Critics of the “Two Structures” Theory (4th of 5). Mark Dever’s Objection Considered.
I wrote to Mark Dever and asked if we could meet, hoping to understand more fully what he is saying in his book The Church. He did not reply, though he told me in a hotel corridor that he has been pretty busy. Dever’s colleague Mack Stiles offered me a copy of Dever’s book The Church. I told Mack I already own the copy that Mark Dever signed for me. Mack and I met to begin discussing the topic of church and missions, but for some reason Mack Stiles also stopped corresponding with me.
Mark Dever’s Objection. Mark Dever writes that churches in the New Testament “met and sent missionaries.” This is so interesting to me because in my opinion not a verse in the New Testament supports the idea that churches sent missionaries (no, not one!). Mark Dever refers the reader to Acts 15:3. Here it is:
But some men came down from Judea and were teaching the brethren, “Unless you are circumcised according to the custom of Moses, you cannot be saved.” 2 And when Paul and Barnabas had no small dissension and debate with them, Paul and Barnabas and some of the others were appointed to go up to Jerusalem to the apostles and the elders about this question. 3 So, being sent on their way by the church, they passed through both Phoenicia and Samaria, reporting the conversion of the Gentiles, and they gave great joy to all the brethren. 4 When they came to Jerusalem, they were welcomed by the church and the apostles and the elders, and they declared all that God had done with them. Acts 15:1-5
Mark Dever points to this story to support his idea that churches send missionaries. What does the reader think? The church in this story sent Paul and Barnabas to attend a church meeting. Does Acts 15:3 support Mark Dever’s viewpoint that “churches send missionaries?”
The reader may want to know what Mark Dever means by “a church.” In his book The Church Dever includes a helpful diagram.
It is a very familiar model of doing church, like the one in California I attended while growing up. But some of our familiar church customs cannot be discovered in the Bible. Before we export our church customs, we should examine them in light of the New Testament. The Bible says nothing at all about putting a pastor at the top of a pyramid. The word “pastor” appears only one time in the New Testament (in Ephesians 4:11). We make the pastor too much like a Chief Executive Officer. Dever says that pastors deserve a salary, citing 1 Timothy 5:17—”The elders who direct the affairs of the church well are worthy of double honor, especially those whose work is preaching and teaching.” This reference to double honor has nothing to do with getting paid. Shall we express honor to our leaders by giving them money? How much salary and housing allowance should Christians give to express their honor sufficiently? Away with this coat of paint that covers over what is really there in the Bible. I hope missionaries do not export this “made in America” triangle model to the rest of the world.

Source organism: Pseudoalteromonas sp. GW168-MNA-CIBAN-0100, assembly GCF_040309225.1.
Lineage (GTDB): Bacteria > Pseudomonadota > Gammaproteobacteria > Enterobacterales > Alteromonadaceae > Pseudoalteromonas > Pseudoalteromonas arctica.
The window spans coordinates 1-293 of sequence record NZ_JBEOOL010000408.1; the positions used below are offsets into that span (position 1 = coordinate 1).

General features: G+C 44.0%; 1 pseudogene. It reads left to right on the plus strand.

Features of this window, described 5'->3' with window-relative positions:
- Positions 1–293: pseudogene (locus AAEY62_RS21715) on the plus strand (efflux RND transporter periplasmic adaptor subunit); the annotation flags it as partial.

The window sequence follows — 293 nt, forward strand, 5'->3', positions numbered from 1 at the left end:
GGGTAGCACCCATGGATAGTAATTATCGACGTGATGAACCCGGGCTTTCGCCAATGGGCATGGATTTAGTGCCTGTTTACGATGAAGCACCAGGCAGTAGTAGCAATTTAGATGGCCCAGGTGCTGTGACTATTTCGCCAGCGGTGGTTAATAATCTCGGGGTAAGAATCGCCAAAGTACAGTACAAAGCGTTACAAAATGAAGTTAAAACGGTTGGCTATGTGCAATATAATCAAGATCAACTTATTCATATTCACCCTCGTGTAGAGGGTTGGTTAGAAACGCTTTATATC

I hope I can meet Mark Dever and listen to better understand his opinion, because I may be missing something. He believes the church, administrated by a pastor, is the one structure of God’s redemptive mission. Dever says that in Acts 15:3 a church sent Paul and Barnabas to a church meeting; this proves that churches in the New Testament sent missionaries. I courteously disagree. From the start, the Holy Spirit brought into existence two structures, one the entire assembly of the faithful (the ekklesia), the other the sending of missionaries to establish churches among unreached peoples. We might think of these two structures as Lighthouse and Flint. Paul and Peter talked this through and shook hands, agreeing that it was so, as we wrote here. Much depends on believing the truth; we know that a mission ice age descended on the Reformed Church when it suppressed the mission structures in favor of a “church only” administration of mission. The ice age came to an end with the sudden appearance of more than 30 mission agencies, as we wrote about here.
If we can repair the breach between church administrations and mission agencies we can send ten times as many missionaries to “the regions beyond.” Let us repair the breach.
Blincoe: I would like to talk with Mark Dever or Mack Stiles about what is really there in the Bible. Let us be Biblical even if our systems and sentiments crumble before God’s word. First Biblical Theology! Away with custom and traditions that pretend to be based on the Bible. Let us find out what is “really there” and stick to it. What is really there? Warp and Woof; a Double Helix; Modality and Sodality. Two Structures of God’s Redemptive Mission. Hier stehe ich, ich kann nicht anders.
 Mark Dever, The Church: The Gospel Made Visible, 9marks (Nashville, TN: B&H Academic, 2012). 8